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STFU Parents: Oversharing On Social Media Sites That Aren’t Facebook

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Lately I’ve received a lot of emails asking, “Do you accept submissions that aren’t from Facebook?” My answer, of course, is that I accept any and all submissions taken from social media or “sharing” sites, the number of which continues to grow. Aside from the biggies (i.e. Facebook, Flickr, Twitter), newer social sites like Instagram and Pinterest have quickly become saturated with content that can be classified as “parent overshare,” especially when it comes to birth pictures. The difference, though, is that unlike Facebook, where some people post upwards of 200 photos depicting the entire labor process, sites like Instagram and Pinterest are often used to showcase the most idealized, shocking or beautiful images that have already been edited down (and in many cases, touched up).

At the height of this recent trend late last year, birth photos that were in the running for the National Geographic 2011 Photo Contest started spreading like wildfire. Images like this, this and especially this began showing up on parenting blogs, on Facebook, and on sites like Pinterest where users “pin” images, which increases a photo’s chances of going viral. It almost seems like the more photos of childbirth are shared on the internet via these platforms, the more accepted they become, whether they were taken by a professional photographer and entered into a photo contest or not.

For me, that raises some interesting questions, such as, “Is that a bad thing?” Is it really so bad that pictures of labor and birth are floating around the ‘net much more freely, or is it actually a good thing? Maybe the more people see pictures that honestly depict the childbirth process, the more we can open up discussion about sexual education and birth options and healthcare. OR, maybe the pictures don’t achieve that at all, and they’re just as unnecessary and unfiltered as a picture of a toddler’s first poop on the potty. At what point do photos or live tweets of the birth process go from “beautiful” and “meaningful” to “TMI,” and how do sites other than Facebook contribute to the larger point I try to make on STFU, Parents that some things should be kept private? Those are the questions I’ve been asking myself, and today I’m asking you. Here are some examples:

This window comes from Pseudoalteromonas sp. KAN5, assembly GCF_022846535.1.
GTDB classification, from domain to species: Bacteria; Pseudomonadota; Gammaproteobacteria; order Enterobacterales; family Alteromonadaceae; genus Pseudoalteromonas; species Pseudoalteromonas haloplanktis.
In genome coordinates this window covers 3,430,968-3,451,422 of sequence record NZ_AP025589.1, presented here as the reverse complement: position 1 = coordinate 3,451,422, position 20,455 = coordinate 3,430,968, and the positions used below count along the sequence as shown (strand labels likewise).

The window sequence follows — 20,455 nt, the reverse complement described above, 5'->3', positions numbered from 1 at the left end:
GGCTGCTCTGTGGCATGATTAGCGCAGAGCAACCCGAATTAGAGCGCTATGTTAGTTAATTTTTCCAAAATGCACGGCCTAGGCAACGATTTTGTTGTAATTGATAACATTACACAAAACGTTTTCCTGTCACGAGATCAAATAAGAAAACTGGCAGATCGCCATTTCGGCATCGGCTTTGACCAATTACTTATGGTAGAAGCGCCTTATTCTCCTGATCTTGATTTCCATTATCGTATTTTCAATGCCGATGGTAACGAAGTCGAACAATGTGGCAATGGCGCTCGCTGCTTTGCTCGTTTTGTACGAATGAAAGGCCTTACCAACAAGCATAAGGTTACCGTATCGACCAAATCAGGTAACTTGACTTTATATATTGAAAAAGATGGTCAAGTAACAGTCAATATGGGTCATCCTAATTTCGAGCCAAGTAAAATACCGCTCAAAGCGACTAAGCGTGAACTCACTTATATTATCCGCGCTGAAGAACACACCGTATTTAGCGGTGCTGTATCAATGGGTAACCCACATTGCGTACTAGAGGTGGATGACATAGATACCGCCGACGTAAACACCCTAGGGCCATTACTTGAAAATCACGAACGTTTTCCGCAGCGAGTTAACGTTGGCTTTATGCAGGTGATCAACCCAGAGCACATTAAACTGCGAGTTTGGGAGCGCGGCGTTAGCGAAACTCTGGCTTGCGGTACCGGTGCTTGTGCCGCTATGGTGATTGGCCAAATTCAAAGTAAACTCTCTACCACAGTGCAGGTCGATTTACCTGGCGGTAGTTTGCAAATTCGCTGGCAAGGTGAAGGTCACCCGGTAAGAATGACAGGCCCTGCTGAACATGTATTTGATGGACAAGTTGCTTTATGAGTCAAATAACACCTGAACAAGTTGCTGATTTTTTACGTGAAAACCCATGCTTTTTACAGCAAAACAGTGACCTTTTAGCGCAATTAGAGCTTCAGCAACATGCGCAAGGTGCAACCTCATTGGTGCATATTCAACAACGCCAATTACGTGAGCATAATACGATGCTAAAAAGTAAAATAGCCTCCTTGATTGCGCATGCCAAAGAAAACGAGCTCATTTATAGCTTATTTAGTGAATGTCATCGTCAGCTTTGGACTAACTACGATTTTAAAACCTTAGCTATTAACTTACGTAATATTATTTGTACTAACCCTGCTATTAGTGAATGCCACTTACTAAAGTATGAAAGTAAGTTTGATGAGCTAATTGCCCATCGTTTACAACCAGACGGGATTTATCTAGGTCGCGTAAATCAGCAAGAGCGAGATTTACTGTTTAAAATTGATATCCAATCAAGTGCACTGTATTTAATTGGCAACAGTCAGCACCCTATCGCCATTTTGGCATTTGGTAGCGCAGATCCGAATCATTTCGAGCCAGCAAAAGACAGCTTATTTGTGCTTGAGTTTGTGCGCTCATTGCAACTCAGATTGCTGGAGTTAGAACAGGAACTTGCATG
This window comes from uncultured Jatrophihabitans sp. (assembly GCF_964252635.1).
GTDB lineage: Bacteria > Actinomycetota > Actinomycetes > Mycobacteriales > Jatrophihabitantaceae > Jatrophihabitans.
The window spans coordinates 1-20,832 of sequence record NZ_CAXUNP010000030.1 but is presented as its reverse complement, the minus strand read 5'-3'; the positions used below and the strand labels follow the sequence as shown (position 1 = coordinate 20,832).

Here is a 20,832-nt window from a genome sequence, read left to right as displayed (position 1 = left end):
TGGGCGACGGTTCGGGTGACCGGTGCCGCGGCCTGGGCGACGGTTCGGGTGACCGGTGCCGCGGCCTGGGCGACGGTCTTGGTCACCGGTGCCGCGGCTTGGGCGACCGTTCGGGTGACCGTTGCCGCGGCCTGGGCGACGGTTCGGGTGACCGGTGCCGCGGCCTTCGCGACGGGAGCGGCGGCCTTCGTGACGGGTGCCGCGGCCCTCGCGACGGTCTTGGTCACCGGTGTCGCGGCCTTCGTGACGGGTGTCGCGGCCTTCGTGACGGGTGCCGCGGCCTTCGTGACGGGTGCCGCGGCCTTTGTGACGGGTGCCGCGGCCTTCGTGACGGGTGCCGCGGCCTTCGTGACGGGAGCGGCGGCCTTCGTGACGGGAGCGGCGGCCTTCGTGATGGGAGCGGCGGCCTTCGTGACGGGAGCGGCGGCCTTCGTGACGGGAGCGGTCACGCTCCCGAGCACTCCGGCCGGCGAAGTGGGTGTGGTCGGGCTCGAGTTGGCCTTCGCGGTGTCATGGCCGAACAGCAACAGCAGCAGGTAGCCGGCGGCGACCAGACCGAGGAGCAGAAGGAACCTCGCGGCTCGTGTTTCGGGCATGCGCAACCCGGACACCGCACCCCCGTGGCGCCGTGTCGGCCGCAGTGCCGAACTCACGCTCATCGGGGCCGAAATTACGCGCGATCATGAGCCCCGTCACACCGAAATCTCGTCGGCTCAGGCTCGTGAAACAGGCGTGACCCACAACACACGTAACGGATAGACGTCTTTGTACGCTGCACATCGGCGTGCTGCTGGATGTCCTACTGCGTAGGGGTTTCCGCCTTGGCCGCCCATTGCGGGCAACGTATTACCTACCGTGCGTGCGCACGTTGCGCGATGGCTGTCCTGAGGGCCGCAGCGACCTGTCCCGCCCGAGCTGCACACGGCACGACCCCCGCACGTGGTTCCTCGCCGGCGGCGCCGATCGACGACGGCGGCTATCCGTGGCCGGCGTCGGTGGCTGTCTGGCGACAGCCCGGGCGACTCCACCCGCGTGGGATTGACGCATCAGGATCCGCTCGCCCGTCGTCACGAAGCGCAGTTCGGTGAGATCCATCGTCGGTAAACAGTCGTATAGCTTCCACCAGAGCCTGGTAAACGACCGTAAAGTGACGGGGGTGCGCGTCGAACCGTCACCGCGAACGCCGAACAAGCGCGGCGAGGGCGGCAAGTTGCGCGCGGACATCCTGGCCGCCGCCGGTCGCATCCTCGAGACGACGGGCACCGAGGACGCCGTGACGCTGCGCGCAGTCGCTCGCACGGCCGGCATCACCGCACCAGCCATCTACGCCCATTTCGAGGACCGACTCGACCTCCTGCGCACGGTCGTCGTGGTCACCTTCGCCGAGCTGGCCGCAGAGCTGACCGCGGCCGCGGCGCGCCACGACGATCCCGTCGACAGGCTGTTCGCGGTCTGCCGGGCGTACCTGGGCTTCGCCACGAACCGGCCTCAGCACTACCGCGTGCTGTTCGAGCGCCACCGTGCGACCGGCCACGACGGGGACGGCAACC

1. Flickr

This is a mesmerizing picture, and I’m sure there are many people who would be fine with noticing it in their Flickr stream. There’s also a slight feeling of guilt associated with thinking, “This is disgusting, who wants to see this woman’s legs spread eagle?” After all, this is the circle of life we’re looking at. A crying, healthy, brand new baby and its mother – what could be more beautiful…right? Unless, of course, you didn’t expect to get served a side of vagina as you surfed through Flickr on your lunch break.

2. Pinterest

Pinterest is site beloved by scrapbooking women who can make “mood boards” for virtually every category imaginable, ranging from “fashion” to “interior design” to “placenta prints.” What started as a site full of gorgeous images of vintage tea cups and wild flowers has now become a free-for-all with pictures running the gamut on what’s considered “beautiful.” If you’re a certain type of lady, you’d much rather see a bloody print of the tree of life than a picture of an actual tree on a country road. Where’s the originality in that?!

3. Twitter

 

This Twitter account is shared by a husband and wife who decided to live tweet the birth of their son, including pictures, of course, as well as document the process of cooking the placenta post-birth. Theirs is a multifaceted process, as links to their Twitter updates were being shared simultaneously via Facebook, as well.

Oh, and you didn’t think Mark would leave out the picture of the cooking placenta, too, did you? That would just be irresponsible reporting.

 

I’m guessing Heidi wasn’t the only one of Mark’s friends with that response. Just think, as recently as a decade ago you might not have known a friend or relative had given birth until as many as several days had passed. Now, you can watch your friend’s placenta simmer on the stove mere moments after it’s been delivered!

4. Instagram

 

 

Finally, there’s Instagram, which provides an array of editing tools to users who want to “pretty up” their images on-the-go. It’s a great service with an active sharing community, and in some ways I’d make the case that Instagram is a good option for those who want to share their birth pictures. You can easily blur out certain details, and the images really do look fantastic. Still, I think there’s a difference between sharing a photo like the above, which captures a tender – if private – moment, and a photo like this:

 

From a medical standpoint, a knot in the umbilical cord can be a big deal (although “only one in 2,000 deliveries will have a true tight knot that could present problems for the baby”). And yet, I’m still not sure why this picture was put through an editing filter and uploaded to Instagram. The symbolism and artsiness of the shot are not lost on me, but personally, if it’s splattered in blood and was developed from a yolk sac, I’m good without seeing it. Those 26 “likes” aside, I’m guessing this is not the kind of photo the makers of Instagram had in mind. But hey, I could be wrong.